Men In Nursing 2021

Men in Nursing 2021: Building the Super-Nurse

What superpowers should a nurse have?

We asked our Men in Nursing participants: What extraordinary powers should a Super-Nurse have? Here are their answers.

Alex Aguilar, RN, MSN, PHN, CEN, Adventist Health White Memorial

Endless energy (without having to fill up on caffeine!) and infinite patience.

Austin Aguilar, RN, BSN, Huntington Hospital

The ability to read patients’ thoughts to better understand and empathize with them. Being able to see what your patients think and feel would be extraordinary and could assist in optimizing their treatment.

Arturo Arriola, RN AHMC, Anaheim Regional Medical Center

A nurse with a secret identity that can do everything and anything: be a psychiatrist, an engineer, a motivational speaker, an expert problem-solver, a janitor, a chef, a shoulder to cry on, and a computer nerd. They would fix the problem, and people would never know it was them.

Erwin James Padolina Balingasa, RN, BSN, Centinela Hospital Medical Center

X-ray vision! I often wish I had X-ray vision so I could see if a patient has a pulmonary embolism, confirm endotracheal or nasogastric tube placement, or check for infiltrates in the lungs. Being able to see through things would help a nurse tremendously.

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Glenn Berdin, RN, BSN, Henry Mayo Newhall Hospital

Flying (who wouldn’t want to be on time for work all the time?), super-strength (being able to ergonomically reposition patients by yourself), and bilocation (the ability to be in two places at once and help two patients at a time).

Forte Don Buencamino, RN, MN, Methodist Hospital of Southern California

The ability to self-clone. If nurses could do that, there’d be no more nurse shortages.

Jose Luis Chavez, Jr., RN, DNP, ACCNS-AG, CCRN, AACC, Cedars-Sinai

The ability to slow down time, see the future and replicate themselves.

Jose Roman Chavez, RN, BSN, Adventist Health Glendale

Clairvoyance! The ability to anticipate patients’ needs before they have to ask would make for an amazing Super-Nurse.

Christopher Fernandez, RN, BSN, PHN, CCRN, Martin Luther King, Jr. Community Hospital

The Vulcan mind meld from “Star Trek.” Being able to truly know and understand a patient’s thoughts and the rationales for their feelings and actions would provide invaluable insight.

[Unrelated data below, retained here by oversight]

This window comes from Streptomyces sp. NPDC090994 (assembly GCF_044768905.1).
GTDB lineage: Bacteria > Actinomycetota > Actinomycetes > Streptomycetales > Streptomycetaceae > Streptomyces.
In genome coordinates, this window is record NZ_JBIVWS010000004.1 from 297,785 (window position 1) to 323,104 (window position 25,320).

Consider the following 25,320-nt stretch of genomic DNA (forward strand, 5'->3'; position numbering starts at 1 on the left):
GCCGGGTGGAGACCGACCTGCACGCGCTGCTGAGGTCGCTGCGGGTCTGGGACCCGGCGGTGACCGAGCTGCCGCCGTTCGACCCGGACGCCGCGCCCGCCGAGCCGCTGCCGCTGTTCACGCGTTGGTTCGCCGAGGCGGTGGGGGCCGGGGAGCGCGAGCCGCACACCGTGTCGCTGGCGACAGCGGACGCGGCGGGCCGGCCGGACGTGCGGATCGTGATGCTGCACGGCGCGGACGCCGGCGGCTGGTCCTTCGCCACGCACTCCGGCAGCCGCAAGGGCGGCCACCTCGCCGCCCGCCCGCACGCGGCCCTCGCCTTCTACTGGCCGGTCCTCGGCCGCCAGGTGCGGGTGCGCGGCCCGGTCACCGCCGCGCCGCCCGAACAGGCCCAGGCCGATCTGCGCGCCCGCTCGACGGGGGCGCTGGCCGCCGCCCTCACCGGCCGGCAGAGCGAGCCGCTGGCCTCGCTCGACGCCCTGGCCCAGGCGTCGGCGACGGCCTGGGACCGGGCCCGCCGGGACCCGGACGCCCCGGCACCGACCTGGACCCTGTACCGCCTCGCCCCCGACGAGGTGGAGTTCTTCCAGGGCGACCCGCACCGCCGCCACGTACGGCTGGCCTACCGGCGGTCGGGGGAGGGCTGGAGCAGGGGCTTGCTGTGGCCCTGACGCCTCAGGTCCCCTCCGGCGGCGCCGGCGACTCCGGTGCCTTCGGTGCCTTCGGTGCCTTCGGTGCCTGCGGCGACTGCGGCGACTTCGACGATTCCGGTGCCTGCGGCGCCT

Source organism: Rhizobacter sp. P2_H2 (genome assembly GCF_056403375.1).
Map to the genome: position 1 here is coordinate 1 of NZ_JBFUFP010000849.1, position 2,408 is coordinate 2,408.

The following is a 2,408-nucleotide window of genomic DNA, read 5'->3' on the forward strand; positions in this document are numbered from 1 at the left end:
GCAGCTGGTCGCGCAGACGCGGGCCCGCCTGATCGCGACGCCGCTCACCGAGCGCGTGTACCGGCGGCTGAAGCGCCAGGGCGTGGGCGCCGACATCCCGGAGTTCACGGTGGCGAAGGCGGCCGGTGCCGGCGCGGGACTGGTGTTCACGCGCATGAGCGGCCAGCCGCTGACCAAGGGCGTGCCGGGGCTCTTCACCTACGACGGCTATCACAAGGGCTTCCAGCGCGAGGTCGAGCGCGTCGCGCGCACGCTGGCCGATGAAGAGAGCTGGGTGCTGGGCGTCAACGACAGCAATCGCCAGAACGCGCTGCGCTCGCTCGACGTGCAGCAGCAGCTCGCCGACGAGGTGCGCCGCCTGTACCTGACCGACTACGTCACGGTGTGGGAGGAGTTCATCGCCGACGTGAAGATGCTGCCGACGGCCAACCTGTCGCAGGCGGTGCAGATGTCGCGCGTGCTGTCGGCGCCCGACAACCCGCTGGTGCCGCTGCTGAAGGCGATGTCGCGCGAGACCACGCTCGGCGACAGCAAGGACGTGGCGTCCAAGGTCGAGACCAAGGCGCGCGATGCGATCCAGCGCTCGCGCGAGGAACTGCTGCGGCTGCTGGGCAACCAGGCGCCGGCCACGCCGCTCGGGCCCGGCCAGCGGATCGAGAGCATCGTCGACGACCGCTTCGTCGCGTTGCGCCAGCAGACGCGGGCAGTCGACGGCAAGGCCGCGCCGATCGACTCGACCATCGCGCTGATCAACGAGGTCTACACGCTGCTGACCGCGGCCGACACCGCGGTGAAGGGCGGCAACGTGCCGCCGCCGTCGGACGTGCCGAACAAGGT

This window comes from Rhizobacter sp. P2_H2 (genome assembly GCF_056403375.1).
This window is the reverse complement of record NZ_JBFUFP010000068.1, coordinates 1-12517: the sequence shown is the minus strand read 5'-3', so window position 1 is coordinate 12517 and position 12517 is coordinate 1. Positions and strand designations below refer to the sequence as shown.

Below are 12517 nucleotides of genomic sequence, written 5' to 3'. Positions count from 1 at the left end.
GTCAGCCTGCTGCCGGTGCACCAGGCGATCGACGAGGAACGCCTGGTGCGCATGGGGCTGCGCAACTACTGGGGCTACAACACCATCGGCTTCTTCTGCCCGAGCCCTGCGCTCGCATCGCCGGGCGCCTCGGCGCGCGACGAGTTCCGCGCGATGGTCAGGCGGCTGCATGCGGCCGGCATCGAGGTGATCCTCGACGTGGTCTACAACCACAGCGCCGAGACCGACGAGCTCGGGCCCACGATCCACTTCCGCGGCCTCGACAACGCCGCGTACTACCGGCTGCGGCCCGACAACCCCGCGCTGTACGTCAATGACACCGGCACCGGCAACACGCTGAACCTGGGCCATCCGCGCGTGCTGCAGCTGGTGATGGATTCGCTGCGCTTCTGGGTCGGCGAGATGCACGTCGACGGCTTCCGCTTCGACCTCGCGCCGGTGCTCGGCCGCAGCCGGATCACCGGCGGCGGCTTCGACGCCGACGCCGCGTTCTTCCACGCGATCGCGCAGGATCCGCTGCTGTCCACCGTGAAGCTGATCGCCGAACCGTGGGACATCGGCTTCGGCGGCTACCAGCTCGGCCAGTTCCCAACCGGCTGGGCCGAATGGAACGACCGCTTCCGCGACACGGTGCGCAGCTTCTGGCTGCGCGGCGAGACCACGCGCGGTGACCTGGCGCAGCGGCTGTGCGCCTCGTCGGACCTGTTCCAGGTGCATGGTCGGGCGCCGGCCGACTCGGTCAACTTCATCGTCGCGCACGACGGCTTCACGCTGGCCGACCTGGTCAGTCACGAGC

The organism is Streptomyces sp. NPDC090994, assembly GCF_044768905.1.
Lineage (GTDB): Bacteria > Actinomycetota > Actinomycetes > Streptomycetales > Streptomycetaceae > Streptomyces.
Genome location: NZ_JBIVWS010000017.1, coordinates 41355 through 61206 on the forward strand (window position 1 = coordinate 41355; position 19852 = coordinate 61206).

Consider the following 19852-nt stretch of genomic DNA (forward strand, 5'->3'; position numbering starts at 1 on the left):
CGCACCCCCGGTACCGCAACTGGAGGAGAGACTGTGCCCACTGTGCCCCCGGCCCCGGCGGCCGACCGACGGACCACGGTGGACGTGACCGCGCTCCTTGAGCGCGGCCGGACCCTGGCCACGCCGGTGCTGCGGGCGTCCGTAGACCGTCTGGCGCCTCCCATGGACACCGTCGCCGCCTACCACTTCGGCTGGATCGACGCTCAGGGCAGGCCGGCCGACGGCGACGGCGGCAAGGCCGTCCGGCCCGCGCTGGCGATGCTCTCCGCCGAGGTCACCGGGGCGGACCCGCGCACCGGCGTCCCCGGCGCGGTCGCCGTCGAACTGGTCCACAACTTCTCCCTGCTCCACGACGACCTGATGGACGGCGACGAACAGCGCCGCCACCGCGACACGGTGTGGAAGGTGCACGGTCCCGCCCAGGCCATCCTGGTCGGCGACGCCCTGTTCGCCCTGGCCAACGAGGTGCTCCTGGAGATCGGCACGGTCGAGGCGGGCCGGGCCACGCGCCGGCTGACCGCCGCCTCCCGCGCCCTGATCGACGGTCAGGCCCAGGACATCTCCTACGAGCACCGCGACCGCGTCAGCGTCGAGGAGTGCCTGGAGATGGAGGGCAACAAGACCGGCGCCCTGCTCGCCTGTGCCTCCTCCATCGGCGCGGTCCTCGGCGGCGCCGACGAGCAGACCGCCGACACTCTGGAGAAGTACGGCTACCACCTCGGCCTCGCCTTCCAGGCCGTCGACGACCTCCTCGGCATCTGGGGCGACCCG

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Charles Holland, RN, BSN, PHN, CLNC, Valley Presbyterian Hospital

The ability to clone themselves to create an army of critical care nurses.

Joel S. Kim, RN, BSN, MHA, Kaiser Permanente South Bay Medical Center

An extra pair of hands! But not in a creepy way like a villain from the comic books.

Randy Lawrence, RN, MSN, PCCN, Ronald Reagan UCLA Medical Center

The ability to duplicate himself so he could be in 10 different places at once.

Semanu Mawugbe, RN, Kaiser Permanente Panorama City Medical Center

The ability for the nurse superhero to stretch out their hands and make the patient’s anxiety and pain disappear immediately, never to come back!

Daniel McColeman, RN, BSN, CCRN Redlands Community Hospital

The ability to dictate all charting telekinetically. Being able to have notes and charting instantly transcribed would be a timesaver.

Freddie Medrano, RN, BSN, CCRN Arrowhead Regional Medical Center

The ability to see the future. This would allow the nurse to know what potential complications are coming up and treat them proactively.

Mike Pamintuan, RN, BSN Casa Colina Hospital and Centers for Healthcare

The ability to multitask 100 times more efficiently than regular human beings, plus a heroic-size bladder! They would be basically unstoppable.

For our annual , Working Nurse talked to 16 nurses at local hospitals about their career journeys, most inspiring patient encounters, and thoughts on superhero nurses. Here are their responses.

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